Work to finalize a Three Rivers Community Schools (TRCS) statement on racial justice continues. During a special meeting of the Board of Education (BOE) Wednesday evening held to adopt TRCS reopening measures amid the pandemic, the statement came up during closing public comments. Nowak provided a status update, members of the public voiced concerns about the process, and board members shared additional thoughts.
The conversation about the statement emerged during a July BOE meeting when members reviewed a draft prepared by several board members and TRCS Superintendent Ron Moag. At that meeting, Board Vice President Dan Ryan objected to parts of the statement’s language, and suggestions that it might propose curriculum changes, which Ryan said would be best handled by the TRCS Strategic Planning Committee. At the conclusion of that meeting, BOE President Erin Nowak asked for board member input on how to improve the statement’s language.
At a work session on August 3, Nowak said she received limited comments and feedback. A heated conversation took place between Ryan and Board Member Kevin Hamilton over similar language objections, as well as a rumor that there was back-channel conversation taking place over removal of the Harper Lee novel “To Kill a Mockingbird” from the curriculum. Hamilton said the rumor was unfounded.
In response to the debate, Nowak said she would develop a new draft statement by the end of last week for board member review, and for adoption at the next regular, upcoming BOE meeting on August 17.
At this Wednesday’s meeting, the topic came up again when a member of the public asked if the board planned to address Ryan’s use of a racial slur in reference to social media during the August 3 work session. Jessica Barth told BOE members she emailed them her concerns and asked if they had read her email. Hamilton told Barth he appreciated her email and shared her feelings.
Hamilton said he hoped for an apology. Barth said she wasn’t seeking an apology but wanted someone to “explain to me why those actual words were used in a public forum.” Ryan said, “First, I’m sorry if the language I chose was rather harsh and perhaps made some feel uncomfortable. But I think that any discussion of racism, anything related to a discussion of racism has a tendency to create a level of discomfort. You know what, I think maybe it should. How else would we be able to affect real change without creating emotion and striking nerves and stimulating productive discussion?”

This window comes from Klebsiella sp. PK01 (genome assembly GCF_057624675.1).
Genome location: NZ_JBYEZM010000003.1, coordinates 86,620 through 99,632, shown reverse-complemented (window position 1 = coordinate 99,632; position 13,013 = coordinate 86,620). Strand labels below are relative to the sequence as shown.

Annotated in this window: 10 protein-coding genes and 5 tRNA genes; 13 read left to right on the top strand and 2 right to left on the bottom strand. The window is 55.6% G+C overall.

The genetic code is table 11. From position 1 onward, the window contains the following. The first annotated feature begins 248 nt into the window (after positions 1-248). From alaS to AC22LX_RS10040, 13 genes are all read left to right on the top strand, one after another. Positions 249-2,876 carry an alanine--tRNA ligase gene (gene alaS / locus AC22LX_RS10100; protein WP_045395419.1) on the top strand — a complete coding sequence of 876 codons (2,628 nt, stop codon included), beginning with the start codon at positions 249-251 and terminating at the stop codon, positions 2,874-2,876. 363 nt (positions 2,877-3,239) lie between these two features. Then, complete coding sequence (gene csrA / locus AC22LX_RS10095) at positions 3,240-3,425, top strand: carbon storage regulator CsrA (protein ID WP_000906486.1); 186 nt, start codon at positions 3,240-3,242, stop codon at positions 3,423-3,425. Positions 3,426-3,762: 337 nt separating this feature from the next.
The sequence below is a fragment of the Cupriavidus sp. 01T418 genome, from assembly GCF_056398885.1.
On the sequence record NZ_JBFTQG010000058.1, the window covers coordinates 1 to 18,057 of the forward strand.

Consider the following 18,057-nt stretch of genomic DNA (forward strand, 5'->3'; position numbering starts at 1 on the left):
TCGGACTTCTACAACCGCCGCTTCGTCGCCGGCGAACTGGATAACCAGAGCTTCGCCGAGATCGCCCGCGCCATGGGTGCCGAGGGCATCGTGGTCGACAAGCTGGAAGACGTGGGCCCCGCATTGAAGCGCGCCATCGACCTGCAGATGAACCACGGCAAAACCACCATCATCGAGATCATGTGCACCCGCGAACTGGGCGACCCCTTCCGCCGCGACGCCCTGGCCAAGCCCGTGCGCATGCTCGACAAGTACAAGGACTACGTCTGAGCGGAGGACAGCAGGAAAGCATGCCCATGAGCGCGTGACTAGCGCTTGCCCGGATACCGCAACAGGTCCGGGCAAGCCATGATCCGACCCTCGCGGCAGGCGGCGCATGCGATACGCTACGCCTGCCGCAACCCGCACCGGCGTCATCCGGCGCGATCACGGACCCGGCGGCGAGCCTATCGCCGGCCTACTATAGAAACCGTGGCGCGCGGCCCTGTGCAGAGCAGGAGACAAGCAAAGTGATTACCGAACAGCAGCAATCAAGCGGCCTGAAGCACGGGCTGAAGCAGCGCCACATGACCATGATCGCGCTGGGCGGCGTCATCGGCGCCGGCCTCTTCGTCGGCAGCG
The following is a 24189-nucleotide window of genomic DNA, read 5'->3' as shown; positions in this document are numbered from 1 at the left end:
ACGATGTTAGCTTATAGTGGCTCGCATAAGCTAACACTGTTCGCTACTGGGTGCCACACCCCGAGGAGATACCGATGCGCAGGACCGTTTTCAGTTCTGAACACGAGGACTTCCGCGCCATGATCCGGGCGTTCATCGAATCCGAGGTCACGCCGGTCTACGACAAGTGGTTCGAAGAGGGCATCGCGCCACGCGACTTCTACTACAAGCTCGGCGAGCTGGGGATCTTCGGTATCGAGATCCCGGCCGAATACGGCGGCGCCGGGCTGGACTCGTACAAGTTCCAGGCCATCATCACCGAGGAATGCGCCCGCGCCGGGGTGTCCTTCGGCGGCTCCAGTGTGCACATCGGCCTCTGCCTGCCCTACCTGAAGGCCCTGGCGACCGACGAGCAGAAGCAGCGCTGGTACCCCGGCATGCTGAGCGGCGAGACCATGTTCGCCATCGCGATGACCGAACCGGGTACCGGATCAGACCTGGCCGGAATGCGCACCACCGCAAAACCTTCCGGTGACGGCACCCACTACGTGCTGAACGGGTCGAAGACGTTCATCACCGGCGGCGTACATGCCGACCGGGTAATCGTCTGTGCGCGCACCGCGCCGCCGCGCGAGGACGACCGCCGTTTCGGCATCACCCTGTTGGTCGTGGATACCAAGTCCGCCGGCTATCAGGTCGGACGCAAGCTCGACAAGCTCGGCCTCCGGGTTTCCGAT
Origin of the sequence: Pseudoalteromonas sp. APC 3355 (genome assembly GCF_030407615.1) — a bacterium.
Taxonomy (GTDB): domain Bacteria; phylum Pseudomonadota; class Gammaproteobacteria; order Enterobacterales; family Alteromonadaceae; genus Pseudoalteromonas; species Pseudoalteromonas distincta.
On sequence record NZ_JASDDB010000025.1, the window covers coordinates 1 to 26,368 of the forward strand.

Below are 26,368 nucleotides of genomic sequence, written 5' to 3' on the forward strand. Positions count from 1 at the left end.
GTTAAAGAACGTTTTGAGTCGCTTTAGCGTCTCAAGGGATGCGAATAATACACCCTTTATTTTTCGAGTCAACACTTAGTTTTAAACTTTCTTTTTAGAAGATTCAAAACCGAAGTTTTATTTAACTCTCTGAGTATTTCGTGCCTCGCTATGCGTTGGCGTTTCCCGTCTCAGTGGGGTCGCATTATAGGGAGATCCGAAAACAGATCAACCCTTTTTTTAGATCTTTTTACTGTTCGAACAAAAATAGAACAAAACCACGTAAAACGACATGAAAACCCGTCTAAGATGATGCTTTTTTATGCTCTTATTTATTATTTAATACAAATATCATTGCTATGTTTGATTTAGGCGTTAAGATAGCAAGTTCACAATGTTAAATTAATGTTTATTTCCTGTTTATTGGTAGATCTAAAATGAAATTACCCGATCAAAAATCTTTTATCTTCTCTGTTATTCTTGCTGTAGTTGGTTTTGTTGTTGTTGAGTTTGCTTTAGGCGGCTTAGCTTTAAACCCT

On the question of the book, Ryan said, “I remain steadfast and passionate in my objection to even the suggestion of banning books in public schools.” Ryan said Barth’s concern was taken out of context. “I apologize for nothing in what I said, and basically that’s my response. If you’re not satisfied, so be it,” he said.
Barth said, ““I was just trying to understand why a public leader was using those exact words (from) the social media, which is a totally different context than a board meeting. So you’re saying that we need to create friction to understand racism and what I’m thinking, and that could be out of context, but that’s the way I’m taking it.”
Other commenters in the chat section of the online meeting echoed Barth’s concerns, though two also thanked Ryan for his stance on “To Kill a Mockingbird.” A third said they supported the book, but not Ryan’s language.
Before discussion moved on to other topics, Nowak said of the statement, “I’ve sent a draft out to all six of my fellow board members, I have heard back from five of them that are very favorable for the letter that we’re going to put out. And that will be addressed, and hopefully, passed by the board during our August 17 meeting.”
As of the start of Wednesday’s special meeting, Hamilton had not yet provided his comments on the new draft statement, but he shared his thoughts with Nowak and other attendees following adjournment. He said the letter hit the points that were in the strategic plan. He said, “I’m not going to lie. I liked the first letter better,” but said he was okay with the new draft.
Hamilton asked when the last time the Strategic Planning Committee met. Moag said he would check his calendar, but he believed the committee last met in December 2019. Nowak said she plans to reconvene the committee in response to the ongoing conversation about the statement.
Nowak said, “we’re not just putting out this letter and then saying, ‘here’s our stance.’ Ron and I have been talking about reassembling the strategic planning committee in the very near future. It probably won’t be until after school starts and we get that stuff ironed out, but (it is) for the simple fact of, we’re putting this statement out and we’re standing behind it, and we want to show that, you know, we’re serious, we’re making action on it.”
Continuing her remarks to Hamilton, Nowak said, “We’re going to be very proactive about this and pull the committee together and talk about the things that have been going on and what we as a district can do to help.”
“Sounds good,” Hamilton said.
Dave Vago is a writer and columnist for Watershed Voice. A Philadelphia native with roots in Three Rivers, Vago is a planning consultant to history and community development organizations and is the former Executive Director of the Three Rivers DDA/Main Street program.